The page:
June 29, 2005

A limited tolerance for zeroes

Despite the recent Praxis flap, it's apparent that at least some teachers understand mathematical concepts like averages:

Some teachers, aware of the devastating effects that one zero can have on a studentís final grade and recognizing the string of perfect scores necessary to negate it, have simply stopped logging zeros. Instead, at some schools, the lowest score students can receive is as high as 50 or 60 Ė even if they donít turn in assignments.

The practice challenges a long-held philosophy that if you donít do the work, you donít get the grade.

In an article for the education journal Phi Delta Kappan , Douglas Reeves wrote that a zero for work that is not turned in is punished much more severely than work ďthat is done wretchedly and is worth a D.Ē

And Reeves' problem with that is? Certainly, a student might have a valid reason for not turning in an assignment, and teachers should have the freedom to extend deadlines. But to simply blow off an assignment shows contempt for the teacher and the class, and students should suffer the consequences. What's more, if a struggling student knows that the difference between (a) ignoring an assignment and (b) struggling with the assignment and failing at it is a mere 10 points or so, why do the assignment at all?

And speaking of math, note that a school board member had to provide a specific example so everyone could understand the concept that averages are affected by outliers:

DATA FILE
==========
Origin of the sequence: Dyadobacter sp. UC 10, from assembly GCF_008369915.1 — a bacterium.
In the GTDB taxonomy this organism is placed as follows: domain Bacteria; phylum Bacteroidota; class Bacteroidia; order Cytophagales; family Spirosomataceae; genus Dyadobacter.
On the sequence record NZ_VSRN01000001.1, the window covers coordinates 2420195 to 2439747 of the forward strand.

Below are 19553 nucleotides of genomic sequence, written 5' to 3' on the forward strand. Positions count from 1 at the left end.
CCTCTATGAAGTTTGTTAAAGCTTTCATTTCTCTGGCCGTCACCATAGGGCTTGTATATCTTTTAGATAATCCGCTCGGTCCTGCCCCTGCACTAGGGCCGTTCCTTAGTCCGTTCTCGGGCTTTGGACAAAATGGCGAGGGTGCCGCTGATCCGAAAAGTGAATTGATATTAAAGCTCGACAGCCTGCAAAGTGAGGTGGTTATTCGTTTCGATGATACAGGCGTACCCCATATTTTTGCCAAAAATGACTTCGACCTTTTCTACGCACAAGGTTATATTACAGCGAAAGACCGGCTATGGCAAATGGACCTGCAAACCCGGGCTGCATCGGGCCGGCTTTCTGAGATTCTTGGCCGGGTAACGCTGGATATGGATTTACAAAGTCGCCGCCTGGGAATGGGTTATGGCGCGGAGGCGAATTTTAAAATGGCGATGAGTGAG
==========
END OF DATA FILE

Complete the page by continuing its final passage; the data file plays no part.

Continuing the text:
Virginia Beach School Board member Emma L. Davis offered this example: Consider trying to find the average temperature over five days and recording 85, 82, 83 and 86, then forgetting a day and recording 0. The average temperature would be 67, a figure that does not accurately show the weather from that week.

If those temperatures were grades, a student would fail after consistently earning Bís and Cís.

Pardon my French, but no s--t. But if there are only five assignments in a semester or school year, and a student completely blows off one of them (or 20%, for those math-challenged folks), one could argue that the student deserves to fail the class. If I blew off one-fifth of what my boss asked me to do, I'd be looking for a new job pretty soon. Yes, some students will forget to turn things in, and teachers should be prepared to deal with that in a non-punitive way (constant reminders, stretching deadlines a tad, etc.) But a student who just doesn't bother to turn something in? Stamp a big ol' red zero in the grade book and move on.

I agree that, in the example above, the grade of 67 above is not necessarily a good estimator of the student's overall ability, if we assume that the zero assignment was not missed due to lack of understanding. However, we often hear that it's important for teachers to be able to grade the effort of students in the class, and when it comes to students who don't make an effort, I wholeheartedly agree with the zero approach.

Posted by kswygert at June 29, 2005 03:50 PM
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